Turning from supplies to prices, the consumer is still, despite inflation, despite an increase in the guaranteed price of both home-produced and Commonwealth sugar, and after making full allowance for the effect of the amount of the recent surcharge, paying no more, indeed rather less, for sugar than before the present Act came into operation on 1st January, 1957.

The last retail price quoted by the Grocer on 8th March, 1958, was from 1s. 3½d. to 1s. 5½d. per 2 lb. packet granulated, as against a firm quotation of 1s. 5½d. at the end of 1956. So that the price is marginally lower at present. It is true that the retail price rose above 1s. 5½d. in 1957. That was for the special reasons which I have explained. World prices have now fallen back to about their earlier level.

I was asked particularly about the level of world prices. The free world price at the present time, I am told, is about £30 15s. a ton c.i.f. London, or, to quote it in the manner in which it is normally quoted, 3.40 cents per lb. f.a.s. Cuba. The Commonwealth price about which I was asked is somewhat higher than that. The present price is £43 16s. 8d. a ton which is an increase over last year of about 33s. 4d. As I say, world prices have fallen back to the levels at which they stood steadily for three or four years up till last year.

The present arrangements ensure that, because the domestic price reflects the world price, plus or minus the surcharge or distribution payment, which broadly represents the difference between the market price and the guaranteed prices, the consumer pays on average over a period the true cost of the sugar consumed, Undoubtedly there is a delayed effect in the operation of the Sugar Act, and that is a point that is worrying hon. Members opposite, in that it takes time to change from one to another, from surcharge to distribution payment and back again; but in fact, the housewife gets the benefit, either before or after. At present she will have to pay more because she was getting it at an artificially cheaper price previously. That is one of the difficulties in the present situation particularly when a change has to be made from the distribution payment to surcharge.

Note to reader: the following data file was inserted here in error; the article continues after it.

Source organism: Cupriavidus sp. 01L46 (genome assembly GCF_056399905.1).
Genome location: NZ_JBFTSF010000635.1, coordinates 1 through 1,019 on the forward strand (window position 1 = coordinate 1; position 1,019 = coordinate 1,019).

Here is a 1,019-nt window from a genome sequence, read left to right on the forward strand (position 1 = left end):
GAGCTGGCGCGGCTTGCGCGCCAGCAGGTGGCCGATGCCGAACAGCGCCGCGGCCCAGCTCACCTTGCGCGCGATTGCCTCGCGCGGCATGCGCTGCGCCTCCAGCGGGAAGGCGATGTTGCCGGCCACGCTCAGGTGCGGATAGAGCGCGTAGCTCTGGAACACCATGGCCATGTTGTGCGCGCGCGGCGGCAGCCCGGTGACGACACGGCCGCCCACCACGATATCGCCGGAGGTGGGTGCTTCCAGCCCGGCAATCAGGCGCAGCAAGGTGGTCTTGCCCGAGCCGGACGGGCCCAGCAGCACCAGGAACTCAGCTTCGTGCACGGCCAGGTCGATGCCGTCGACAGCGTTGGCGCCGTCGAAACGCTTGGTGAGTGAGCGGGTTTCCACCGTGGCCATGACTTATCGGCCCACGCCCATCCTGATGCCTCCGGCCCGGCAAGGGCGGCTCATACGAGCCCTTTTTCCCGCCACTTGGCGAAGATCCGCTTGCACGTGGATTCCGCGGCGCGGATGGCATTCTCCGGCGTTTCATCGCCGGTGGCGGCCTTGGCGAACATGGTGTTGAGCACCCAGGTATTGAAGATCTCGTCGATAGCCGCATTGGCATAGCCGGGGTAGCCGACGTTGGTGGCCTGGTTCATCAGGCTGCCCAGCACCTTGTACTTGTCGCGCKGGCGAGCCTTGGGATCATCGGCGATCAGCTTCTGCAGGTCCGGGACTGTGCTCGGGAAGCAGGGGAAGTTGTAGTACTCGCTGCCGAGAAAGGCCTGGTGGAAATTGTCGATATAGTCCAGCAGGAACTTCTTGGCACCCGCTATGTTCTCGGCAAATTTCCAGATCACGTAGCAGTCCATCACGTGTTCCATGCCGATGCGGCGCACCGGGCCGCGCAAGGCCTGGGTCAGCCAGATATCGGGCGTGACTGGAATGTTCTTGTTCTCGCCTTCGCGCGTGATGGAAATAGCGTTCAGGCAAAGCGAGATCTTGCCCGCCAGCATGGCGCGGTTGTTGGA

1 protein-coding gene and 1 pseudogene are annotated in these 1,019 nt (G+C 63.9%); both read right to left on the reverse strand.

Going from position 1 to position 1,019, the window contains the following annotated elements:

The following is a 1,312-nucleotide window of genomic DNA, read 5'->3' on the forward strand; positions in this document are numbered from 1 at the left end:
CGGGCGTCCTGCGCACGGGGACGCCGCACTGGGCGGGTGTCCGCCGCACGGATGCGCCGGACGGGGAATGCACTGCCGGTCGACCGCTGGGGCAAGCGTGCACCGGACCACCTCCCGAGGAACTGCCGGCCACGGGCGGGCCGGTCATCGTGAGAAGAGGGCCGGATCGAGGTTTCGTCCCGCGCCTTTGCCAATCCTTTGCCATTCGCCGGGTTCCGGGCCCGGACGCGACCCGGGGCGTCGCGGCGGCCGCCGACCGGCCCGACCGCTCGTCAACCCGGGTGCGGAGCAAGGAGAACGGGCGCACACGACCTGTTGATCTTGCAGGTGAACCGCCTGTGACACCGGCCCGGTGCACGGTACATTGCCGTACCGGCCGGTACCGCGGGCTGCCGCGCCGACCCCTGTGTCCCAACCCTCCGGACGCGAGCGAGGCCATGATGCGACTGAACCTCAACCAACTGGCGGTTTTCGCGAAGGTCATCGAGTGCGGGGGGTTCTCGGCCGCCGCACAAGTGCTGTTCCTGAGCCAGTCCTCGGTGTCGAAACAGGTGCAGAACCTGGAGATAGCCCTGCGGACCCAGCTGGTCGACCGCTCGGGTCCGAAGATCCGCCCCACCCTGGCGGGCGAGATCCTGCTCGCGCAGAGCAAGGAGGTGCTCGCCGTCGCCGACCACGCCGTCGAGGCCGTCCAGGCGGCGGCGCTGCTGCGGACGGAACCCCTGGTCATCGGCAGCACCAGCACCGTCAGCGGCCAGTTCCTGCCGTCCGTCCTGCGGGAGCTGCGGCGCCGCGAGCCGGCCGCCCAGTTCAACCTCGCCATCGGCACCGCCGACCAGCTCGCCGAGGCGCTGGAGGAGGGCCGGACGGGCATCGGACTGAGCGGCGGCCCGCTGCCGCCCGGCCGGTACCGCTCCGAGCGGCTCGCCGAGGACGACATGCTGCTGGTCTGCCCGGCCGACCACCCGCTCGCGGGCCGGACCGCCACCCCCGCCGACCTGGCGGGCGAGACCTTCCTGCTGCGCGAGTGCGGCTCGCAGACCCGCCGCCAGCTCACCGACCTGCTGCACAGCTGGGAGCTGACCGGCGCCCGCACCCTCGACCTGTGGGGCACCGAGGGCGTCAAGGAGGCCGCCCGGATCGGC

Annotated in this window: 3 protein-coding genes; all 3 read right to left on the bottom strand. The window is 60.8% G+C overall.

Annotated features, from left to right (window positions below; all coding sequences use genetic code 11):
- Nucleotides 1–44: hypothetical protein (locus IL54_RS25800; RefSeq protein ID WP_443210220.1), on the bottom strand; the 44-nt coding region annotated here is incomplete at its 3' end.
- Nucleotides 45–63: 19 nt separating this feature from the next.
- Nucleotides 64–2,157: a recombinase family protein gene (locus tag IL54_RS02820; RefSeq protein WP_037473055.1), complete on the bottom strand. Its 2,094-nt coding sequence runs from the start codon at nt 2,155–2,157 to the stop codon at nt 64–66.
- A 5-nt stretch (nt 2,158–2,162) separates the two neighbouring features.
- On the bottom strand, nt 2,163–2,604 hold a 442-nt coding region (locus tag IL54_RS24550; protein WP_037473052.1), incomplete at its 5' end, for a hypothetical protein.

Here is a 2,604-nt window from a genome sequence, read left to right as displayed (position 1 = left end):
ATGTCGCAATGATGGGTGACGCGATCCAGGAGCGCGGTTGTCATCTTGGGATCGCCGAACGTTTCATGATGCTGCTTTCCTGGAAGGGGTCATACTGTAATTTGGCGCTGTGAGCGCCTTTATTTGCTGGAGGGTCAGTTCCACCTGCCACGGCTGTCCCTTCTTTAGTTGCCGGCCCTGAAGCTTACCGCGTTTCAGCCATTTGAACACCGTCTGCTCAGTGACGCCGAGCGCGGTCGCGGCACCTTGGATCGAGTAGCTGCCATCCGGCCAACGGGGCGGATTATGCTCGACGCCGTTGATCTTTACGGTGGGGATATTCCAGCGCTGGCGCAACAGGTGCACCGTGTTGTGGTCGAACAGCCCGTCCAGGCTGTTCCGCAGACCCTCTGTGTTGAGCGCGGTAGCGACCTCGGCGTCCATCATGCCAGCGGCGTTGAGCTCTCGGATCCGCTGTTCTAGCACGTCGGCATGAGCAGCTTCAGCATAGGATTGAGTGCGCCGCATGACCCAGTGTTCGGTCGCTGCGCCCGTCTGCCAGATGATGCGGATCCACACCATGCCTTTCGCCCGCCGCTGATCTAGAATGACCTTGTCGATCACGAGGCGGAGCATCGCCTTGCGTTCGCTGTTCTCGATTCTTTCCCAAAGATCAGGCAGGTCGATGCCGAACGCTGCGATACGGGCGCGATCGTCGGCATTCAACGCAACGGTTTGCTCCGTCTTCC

I mentioned a few moments ago that when we first passed this Act it was not thought that the distribution payment would be material at all.

Mr. J. Johnson

Is the hon. Gentleman saying that the price will be going up by 1¼d or perhaps 1½d, or even 1¾d. a lb.? Is he saying that, within a few months, we shall be over the hump and we may be paying 1s. 6d. or 1s. 7d.? Is that the argument?

Mr. Godber

I am not going to commit myself to future prices because they depend entirely on world prices. All I am saying is that where the Sugar Board has to operate in this way it has to take account of the world price. It is buying Commonwealth and home-produced sugar. It is averaging those prices out because it has got to pay the subsidy to the Commonwealth and home producers and it has to put that charge on top of the world price in order to arrive at the price which the housewife pays. It is a complicated system, but that is how it works out. It is related directly to the world price.

Mr. Mellish

I never realised when I put a spoonful of sugar into a cup of tea how much complication was involved in arriving at the price.

Mr. Godber